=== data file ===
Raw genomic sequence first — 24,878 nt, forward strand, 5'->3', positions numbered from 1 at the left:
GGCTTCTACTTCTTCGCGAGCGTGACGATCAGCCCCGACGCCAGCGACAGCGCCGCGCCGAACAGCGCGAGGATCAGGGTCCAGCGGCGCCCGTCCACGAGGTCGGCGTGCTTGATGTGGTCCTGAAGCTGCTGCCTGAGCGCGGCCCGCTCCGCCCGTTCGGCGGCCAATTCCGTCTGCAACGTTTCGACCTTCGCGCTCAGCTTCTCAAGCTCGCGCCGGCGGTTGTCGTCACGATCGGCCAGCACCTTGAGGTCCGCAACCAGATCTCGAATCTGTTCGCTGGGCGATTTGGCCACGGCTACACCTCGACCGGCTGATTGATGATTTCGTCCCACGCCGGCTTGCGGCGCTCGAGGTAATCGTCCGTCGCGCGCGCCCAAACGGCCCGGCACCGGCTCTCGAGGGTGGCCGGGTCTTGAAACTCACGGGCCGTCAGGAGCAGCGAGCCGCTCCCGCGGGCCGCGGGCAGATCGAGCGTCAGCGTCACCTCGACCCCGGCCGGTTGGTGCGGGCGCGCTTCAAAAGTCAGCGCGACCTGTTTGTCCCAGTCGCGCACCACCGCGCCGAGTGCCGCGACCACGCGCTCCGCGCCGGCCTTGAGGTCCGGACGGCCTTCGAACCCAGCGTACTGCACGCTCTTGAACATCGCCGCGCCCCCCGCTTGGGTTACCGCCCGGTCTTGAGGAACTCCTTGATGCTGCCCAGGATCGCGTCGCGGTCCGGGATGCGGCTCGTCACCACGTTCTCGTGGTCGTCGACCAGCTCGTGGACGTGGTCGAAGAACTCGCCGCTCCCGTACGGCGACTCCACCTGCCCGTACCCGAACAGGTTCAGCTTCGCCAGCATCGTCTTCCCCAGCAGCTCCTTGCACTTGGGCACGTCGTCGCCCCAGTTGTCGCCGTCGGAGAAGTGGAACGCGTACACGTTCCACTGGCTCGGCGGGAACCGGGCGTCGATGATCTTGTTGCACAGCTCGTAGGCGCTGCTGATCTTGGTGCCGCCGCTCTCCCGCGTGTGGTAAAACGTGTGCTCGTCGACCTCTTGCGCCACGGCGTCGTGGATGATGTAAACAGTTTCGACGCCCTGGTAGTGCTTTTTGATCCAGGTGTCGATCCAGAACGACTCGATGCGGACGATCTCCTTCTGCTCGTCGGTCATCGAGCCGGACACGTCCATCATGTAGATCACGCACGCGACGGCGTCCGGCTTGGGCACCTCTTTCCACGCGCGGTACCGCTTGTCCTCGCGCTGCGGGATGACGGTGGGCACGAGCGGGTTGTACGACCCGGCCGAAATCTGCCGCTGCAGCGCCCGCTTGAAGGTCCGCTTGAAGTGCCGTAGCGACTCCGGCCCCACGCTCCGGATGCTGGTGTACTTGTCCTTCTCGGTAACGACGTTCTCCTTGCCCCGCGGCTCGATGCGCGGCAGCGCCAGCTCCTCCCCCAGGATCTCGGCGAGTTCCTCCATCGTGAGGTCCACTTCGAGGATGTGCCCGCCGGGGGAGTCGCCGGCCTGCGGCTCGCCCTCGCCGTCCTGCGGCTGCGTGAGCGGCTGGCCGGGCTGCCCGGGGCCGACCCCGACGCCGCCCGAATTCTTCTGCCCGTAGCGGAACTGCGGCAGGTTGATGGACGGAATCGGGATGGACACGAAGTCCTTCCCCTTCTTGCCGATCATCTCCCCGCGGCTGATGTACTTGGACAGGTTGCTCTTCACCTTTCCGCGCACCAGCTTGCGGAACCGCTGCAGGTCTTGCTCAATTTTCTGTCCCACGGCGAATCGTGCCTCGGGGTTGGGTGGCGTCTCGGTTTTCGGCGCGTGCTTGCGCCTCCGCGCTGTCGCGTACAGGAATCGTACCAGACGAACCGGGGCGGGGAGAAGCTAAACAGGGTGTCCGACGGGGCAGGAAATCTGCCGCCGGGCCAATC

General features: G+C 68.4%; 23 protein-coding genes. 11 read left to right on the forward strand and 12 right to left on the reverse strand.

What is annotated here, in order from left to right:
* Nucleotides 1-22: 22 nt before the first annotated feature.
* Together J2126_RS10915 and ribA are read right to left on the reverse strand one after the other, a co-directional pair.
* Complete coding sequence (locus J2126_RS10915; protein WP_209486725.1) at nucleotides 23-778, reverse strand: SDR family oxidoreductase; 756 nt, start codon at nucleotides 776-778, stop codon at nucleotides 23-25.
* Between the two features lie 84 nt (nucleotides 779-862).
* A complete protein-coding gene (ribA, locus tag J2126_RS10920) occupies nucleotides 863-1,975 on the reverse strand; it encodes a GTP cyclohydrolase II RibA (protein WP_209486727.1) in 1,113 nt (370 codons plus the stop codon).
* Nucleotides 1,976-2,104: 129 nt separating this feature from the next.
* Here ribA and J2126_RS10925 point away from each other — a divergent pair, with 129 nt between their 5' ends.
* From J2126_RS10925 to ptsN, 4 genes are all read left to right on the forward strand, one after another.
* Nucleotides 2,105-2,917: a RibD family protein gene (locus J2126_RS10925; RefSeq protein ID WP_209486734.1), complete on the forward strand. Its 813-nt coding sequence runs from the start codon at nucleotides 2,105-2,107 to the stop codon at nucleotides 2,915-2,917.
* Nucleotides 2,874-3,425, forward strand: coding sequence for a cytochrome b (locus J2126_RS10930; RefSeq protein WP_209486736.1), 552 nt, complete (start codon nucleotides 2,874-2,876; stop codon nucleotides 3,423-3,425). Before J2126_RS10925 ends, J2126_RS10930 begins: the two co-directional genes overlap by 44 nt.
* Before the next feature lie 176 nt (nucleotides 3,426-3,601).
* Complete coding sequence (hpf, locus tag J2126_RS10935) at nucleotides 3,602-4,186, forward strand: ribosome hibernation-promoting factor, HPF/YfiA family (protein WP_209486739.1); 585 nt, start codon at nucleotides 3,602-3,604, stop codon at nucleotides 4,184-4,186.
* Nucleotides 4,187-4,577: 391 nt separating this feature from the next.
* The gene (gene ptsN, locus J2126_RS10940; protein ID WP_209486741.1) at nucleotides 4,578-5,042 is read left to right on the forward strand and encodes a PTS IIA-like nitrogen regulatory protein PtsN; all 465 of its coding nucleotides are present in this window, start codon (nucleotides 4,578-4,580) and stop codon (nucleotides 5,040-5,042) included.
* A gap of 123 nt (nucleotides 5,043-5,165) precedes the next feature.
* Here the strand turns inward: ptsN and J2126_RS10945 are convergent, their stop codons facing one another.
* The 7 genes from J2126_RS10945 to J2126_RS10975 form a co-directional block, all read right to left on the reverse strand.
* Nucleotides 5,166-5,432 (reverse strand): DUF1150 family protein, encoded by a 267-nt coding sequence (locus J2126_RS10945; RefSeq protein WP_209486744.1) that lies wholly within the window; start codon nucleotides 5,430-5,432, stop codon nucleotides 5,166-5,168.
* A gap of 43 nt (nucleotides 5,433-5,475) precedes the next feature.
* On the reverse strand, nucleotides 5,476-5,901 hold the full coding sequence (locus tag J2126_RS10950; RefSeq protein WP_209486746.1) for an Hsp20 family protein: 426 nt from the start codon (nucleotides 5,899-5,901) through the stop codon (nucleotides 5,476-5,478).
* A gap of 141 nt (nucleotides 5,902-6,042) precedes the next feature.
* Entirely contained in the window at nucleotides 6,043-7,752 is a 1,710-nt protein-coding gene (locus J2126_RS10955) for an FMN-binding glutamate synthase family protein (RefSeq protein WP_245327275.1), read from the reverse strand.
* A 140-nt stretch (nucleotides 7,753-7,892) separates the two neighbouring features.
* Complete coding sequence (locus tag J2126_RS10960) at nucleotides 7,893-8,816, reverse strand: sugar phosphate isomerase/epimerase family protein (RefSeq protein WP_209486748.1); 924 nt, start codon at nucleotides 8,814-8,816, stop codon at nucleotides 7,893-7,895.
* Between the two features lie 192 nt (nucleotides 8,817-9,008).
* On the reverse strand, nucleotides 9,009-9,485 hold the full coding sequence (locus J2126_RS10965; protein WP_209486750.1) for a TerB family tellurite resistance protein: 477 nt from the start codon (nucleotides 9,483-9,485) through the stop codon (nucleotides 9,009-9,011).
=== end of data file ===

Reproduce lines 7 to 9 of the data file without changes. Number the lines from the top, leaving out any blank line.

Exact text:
* Complete coding sequence (locus J2126_RS10915; protein WP_209486725.1) at nucleotides 23-778, reverse strand: SDR family oxidoreductase; 756 nt, start codon at nucleotides 776-778, stop codon at nucleotides 23-25.
* Between the two features lie 84 nt (nucleotides 779-862).
* A complete protein-coding gene (ribA, locus tag J2126_RS10920) occupies nucleotides 863-1,975 on the reverse strand; it encodes a GTP cyclohydrolase II RibA (protein WP_209486727.1) in 1,113 nt (370 codons plus the stop codon).